Please click on paintings to view larger.

Thursday, September 23, 2010

Plein Air Workshop in Banff

Just finished teaching a 3 day plein air workshop here in the Banff/Canmore area. The first day was superb outdoor painting weather! Our first outing was in a meadow 5 minutes from my studio where we all had a crack at mountains and fall trees.

The gang! 12 keeners, some with quite a bit of experience and some trying plein air for the first time.

Robbie Hosegood in front of The Three Sisters

 After day one, the non-summer we have experienced this year returned with a vengence. On day two, we took this opportunity to work indoors. We spent some time on theory and then dedicated the day to building our skills painting from photos. I used exercises from Kevin MacPherson's book "Landscape Painting Inside and Out" (highly recommend it!) The 3 we did were:
  1. turn the photo upside down and paint it in flat, abstract patterns
  2. paint the photo in black, white and grey only
  3. THICK paint right out of the gate, increasing thickness as the painting develops
They were all great learning exercises, each one challenging us in different ways. It was the first time I had done them, so I got to learn too! Most importantly, they give you more tools in your kit for ways to move beyond merely copying a photo.

Day 3 was cold and rainy again, but a lot of the group was eager to get outdoors and do some more plein air work, so we went to the Banff Park Administration Buildings where they plant a gorgeous flower garden every year, and remarkably the flowers were still in bloom. I think everyone was pretty excited (and a little warmed) by the color, and lots of them used the fun nature of the subject matter to try the thick paint exercise we had worked on the day before.

Wendy Lockie undaunted by the weather

Hermann Brandt able to set his umbrella down in a drier moment

Holding an umbrella is not huge fun, if you want to do a lot of plein air I really recommend the BestBrella kit -  for keeping things dry in rainy/snowy weather, and for providing even light on your panel/palette and access to a wider variety of subject choices when the sun is out.

Jackie Ramsay with a really good start - we talked a lot about blocking in the large, abstract shapes, and she really got a handle on this here.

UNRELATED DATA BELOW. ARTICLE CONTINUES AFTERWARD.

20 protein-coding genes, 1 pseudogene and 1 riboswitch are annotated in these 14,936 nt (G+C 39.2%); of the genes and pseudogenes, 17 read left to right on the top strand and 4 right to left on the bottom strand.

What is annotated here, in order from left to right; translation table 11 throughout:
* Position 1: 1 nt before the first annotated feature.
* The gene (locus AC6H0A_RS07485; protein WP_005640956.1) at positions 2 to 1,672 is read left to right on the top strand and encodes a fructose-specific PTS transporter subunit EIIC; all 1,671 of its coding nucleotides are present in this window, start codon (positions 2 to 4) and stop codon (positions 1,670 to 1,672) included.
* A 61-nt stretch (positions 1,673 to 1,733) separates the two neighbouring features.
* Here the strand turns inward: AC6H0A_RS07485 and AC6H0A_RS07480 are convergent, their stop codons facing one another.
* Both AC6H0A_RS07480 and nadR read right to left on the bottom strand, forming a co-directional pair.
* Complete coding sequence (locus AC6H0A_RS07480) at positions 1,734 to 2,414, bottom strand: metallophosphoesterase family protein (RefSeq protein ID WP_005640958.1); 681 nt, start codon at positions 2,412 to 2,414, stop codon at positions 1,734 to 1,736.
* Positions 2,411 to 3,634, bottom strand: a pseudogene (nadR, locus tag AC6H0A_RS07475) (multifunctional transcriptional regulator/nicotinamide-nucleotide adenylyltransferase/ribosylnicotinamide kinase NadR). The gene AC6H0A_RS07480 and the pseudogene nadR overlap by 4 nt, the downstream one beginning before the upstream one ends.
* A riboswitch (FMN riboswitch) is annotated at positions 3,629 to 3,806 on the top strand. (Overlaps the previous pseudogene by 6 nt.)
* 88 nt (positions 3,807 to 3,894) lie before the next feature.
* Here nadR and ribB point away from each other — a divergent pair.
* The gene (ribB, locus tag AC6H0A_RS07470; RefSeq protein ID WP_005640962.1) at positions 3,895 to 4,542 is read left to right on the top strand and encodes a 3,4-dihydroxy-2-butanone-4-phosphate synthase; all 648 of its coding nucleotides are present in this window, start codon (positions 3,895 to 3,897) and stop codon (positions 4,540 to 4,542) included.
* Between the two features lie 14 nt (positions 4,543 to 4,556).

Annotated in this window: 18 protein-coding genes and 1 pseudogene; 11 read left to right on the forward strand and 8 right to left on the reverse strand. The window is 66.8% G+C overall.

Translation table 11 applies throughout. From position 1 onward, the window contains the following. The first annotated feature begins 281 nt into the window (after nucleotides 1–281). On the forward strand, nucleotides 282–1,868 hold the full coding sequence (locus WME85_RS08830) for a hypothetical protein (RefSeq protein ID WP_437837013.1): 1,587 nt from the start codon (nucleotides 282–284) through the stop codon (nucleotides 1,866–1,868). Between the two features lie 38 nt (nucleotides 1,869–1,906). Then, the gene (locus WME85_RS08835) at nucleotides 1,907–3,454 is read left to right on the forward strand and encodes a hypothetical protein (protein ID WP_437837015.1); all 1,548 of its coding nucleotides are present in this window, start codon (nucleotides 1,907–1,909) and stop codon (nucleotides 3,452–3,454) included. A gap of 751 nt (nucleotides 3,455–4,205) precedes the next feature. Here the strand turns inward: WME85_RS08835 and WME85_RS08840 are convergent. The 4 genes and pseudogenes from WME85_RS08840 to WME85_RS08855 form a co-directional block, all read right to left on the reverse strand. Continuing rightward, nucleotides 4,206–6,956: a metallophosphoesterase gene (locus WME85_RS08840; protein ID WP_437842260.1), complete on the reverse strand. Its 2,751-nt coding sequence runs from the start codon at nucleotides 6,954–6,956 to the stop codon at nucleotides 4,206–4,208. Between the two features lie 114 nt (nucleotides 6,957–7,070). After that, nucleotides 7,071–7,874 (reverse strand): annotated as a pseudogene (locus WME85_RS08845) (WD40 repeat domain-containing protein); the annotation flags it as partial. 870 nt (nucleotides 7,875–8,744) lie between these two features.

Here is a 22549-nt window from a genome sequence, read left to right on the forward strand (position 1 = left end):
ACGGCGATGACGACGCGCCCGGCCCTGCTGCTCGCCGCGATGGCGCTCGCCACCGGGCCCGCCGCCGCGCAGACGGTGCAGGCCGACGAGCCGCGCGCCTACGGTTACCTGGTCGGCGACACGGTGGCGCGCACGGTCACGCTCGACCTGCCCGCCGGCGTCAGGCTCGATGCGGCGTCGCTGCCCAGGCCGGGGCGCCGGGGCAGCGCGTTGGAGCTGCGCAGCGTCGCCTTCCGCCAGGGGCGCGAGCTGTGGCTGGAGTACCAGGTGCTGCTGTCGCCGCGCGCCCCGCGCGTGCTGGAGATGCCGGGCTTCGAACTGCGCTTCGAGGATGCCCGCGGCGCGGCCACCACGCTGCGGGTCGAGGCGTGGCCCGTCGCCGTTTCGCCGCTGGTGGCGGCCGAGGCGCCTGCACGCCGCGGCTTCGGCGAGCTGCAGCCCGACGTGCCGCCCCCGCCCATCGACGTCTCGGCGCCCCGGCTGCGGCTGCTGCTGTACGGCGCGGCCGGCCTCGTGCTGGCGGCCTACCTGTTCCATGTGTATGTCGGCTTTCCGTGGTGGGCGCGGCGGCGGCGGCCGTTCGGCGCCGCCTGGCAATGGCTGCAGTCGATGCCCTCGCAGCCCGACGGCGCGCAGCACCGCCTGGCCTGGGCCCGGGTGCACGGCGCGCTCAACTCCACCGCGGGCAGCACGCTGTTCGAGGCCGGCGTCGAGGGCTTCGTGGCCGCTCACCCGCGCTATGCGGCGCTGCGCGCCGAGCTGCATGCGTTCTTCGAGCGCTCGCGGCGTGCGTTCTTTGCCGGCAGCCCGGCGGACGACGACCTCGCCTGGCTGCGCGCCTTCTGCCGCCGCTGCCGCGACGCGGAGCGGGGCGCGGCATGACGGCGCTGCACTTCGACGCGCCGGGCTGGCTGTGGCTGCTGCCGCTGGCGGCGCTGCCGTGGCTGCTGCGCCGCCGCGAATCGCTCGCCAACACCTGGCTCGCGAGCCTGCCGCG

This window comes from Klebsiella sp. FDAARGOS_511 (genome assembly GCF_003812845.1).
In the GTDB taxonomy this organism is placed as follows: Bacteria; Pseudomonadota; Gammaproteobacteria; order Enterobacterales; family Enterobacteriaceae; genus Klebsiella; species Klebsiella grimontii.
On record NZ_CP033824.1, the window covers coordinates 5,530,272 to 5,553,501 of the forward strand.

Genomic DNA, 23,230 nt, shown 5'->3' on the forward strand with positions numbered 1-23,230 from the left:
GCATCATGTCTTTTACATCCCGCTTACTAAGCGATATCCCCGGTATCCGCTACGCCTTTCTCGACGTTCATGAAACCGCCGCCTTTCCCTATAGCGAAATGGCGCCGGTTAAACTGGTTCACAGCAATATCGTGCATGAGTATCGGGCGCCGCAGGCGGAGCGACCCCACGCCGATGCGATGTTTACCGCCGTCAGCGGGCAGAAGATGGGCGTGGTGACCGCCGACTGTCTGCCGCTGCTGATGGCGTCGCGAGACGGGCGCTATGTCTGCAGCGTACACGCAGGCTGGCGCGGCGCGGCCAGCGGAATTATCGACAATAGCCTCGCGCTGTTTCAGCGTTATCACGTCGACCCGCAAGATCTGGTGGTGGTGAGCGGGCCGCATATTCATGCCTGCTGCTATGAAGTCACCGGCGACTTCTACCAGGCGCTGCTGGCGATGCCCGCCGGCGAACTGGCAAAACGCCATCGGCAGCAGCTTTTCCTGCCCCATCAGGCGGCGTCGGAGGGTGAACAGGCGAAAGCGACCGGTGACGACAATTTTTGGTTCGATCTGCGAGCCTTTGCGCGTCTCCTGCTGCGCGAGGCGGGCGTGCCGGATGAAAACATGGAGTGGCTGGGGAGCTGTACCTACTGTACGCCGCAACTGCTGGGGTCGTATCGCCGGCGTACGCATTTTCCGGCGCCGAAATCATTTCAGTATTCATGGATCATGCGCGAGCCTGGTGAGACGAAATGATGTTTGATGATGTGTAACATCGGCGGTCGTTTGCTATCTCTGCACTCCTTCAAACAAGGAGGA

Helen Whyte setting up

After braving the elements in the morning, we headed back to the dry, warm studio for our last afternoon session and did another Kevin M. exercise, this one painting the whole piece high key, no value darker than 5. WAY harder than you might think, give it a try! Start by mixing your 5, placing it where your darkest darks are in your photo reference, and then don't go darker than that anywhere else on the painting.

*If you're not sure, a 5 value is is a tone that is halfway between white and black on a scale of 10. Now all you have to do is translate that in to color and keep everything else lighter :D

PS: This post on a plein air workshop seems woefully short of plein air tips, I guess because most of them were sprinkled throughout the 100 in 100 project, but I promise to do a brief review of the key tips next post.


  1. What a great place for a workshop. I'll have to get up there sometime to paint

  2. Thanks so much Mary, you're too sweet!

    Becky, come on up, I'll show you the highlights. :-)

  3. I was one of the participants of this plein air workshop, and highly recommend it. Not only will you learn a great deal, you will enjoy doing it. Liz crams a lot of information into the days, has a pleasant way of doing it, and also makes it easy to understand. She made us all very comfortable, and productive.

  4. Liz,

    What incredible scenery to paint - no matter the weather! No doubt everyone went home happy ;)


  5. Soooo jealous. The light on those aspens on the first day alone is worth the price!

  6. looks like a really great workshop and from the looks of everyone painting. A great time by all.

  7. Wow what a wonderful place to paint. I really enjoy your work.